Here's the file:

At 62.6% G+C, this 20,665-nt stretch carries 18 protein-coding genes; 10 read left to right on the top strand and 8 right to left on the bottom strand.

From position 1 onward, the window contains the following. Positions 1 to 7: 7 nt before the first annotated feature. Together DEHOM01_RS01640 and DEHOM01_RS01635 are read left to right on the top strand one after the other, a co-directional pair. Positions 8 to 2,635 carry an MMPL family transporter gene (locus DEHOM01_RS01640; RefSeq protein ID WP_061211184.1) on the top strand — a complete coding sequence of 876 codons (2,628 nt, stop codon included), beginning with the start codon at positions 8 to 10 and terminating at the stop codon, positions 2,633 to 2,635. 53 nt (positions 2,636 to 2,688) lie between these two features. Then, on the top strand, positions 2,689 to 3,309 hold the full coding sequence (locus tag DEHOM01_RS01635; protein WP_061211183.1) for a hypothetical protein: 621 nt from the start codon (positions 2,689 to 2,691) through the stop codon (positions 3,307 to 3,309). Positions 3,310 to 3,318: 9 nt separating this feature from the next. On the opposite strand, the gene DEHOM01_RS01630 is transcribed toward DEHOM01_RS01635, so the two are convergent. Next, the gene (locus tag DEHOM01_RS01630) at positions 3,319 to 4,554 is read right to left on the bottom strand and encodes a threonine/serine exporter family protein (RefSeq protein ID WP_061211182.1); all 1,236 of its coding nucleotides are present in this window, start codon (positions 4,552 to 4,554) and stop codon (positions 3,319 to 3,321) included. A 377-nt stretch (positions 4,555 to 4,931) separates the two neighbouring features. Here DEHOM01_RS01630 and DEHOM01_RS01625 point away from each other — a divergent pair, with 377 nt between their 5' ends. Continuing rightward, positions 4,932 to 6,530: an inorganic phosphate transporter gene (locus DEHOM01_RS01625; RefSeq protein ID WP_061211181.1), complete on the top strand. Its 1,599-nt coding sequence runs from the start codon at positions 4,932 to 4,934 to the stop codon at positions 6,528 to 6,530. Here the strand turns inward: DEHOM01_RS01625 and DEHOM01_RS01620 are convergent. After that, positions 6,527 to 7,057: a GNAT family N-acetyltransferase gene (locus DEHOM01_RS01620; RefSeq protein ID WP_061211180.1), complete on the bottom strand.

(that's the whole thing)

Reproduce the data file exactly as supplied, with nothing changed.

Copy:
At 62.6% G+C, this 20,665-nt stretch carries 18 protein-coding genes; 10 read left to right on the top strand and 8 right to left on the bottom strand.

From position 1 onward, the window contains the following. Positions 1 to 7: 7 nt before the first annotated feature. Together DEHOM01_RS01640 and DEHOM01_RS01635 are read left to right on the top strand one after the other, a co-directional pair. Positions 8 to 2,635 carry an MMPL family transporter gene (locus DEHOM01_RS01640; RefSeq protein ID WP_061211184.1) on the top strand — a complete coding sequence of 876 codons (2,628 nt, stop codon included), beginning with the start codon at positions 8 to 10 and terminating at the stop codon, positions 2,633 to 2,635. 53 nt (positions 2,636 to 2,688) lie between these two features. Then, on the top strand, positions 2,689 to 3,309 hold the full coding sequence (locus tag DEHOM01_RS01635; protein WP_061211183.1) for a hypothetical protein: 621 nt from the start codon (positions 2,689 to 2,691) through the stop codon (positions 3,307 to 3,309). Positions 3,310 to 3,318: 9 nt separating this feature from the next. On the opposite strand, the gene DEHOM01_RS01630 is transcribed toward DEHOM01_RS01635, so the two are convergent. Next, the gene (locus tag DEHOM01_RS01630) at positions 3,319 to 4,554 is read right to left on the bottom strand and encodes a threonine/serine exporter family protein (RefSeq protein ID WP_061211182.1); all 1,236 of its coding nucleotides are present in this window, start codon (positions 4,552 to 4,554) and stop codon (positions 3,319 to 3,321) included. A 377-nt stretch (positions 4,555 to 4,931) separates the two neighbouring features. Here DEHOM01_RS01630 and DEHOM01_RS01625 point away from each other — a divergent pair, with 377 nt between their 5' ends. Continuing rightward, positions 4,932 to 6,530: an inorganic phosphate transporter gene (locus DEHOM01_RS01625; RefSeq protein ID WP_061211181.1), complete on the top strand. Its 1,599-nt coding sequence runs from the start codon at positions 4,932 to 4,934 to the stop codon at positions 6,528 to 6,530. Here the strand turns inward: DEHOM01_RS01625 and DEHOM01_RS01620 are convergent. After that, positions 6,527 to 7,057: a GNAT family N-acetyltransferase gene (locus DEHOM01_RS01620; RefSeq protein ID WP_061211180.1), complete on the bottom strand.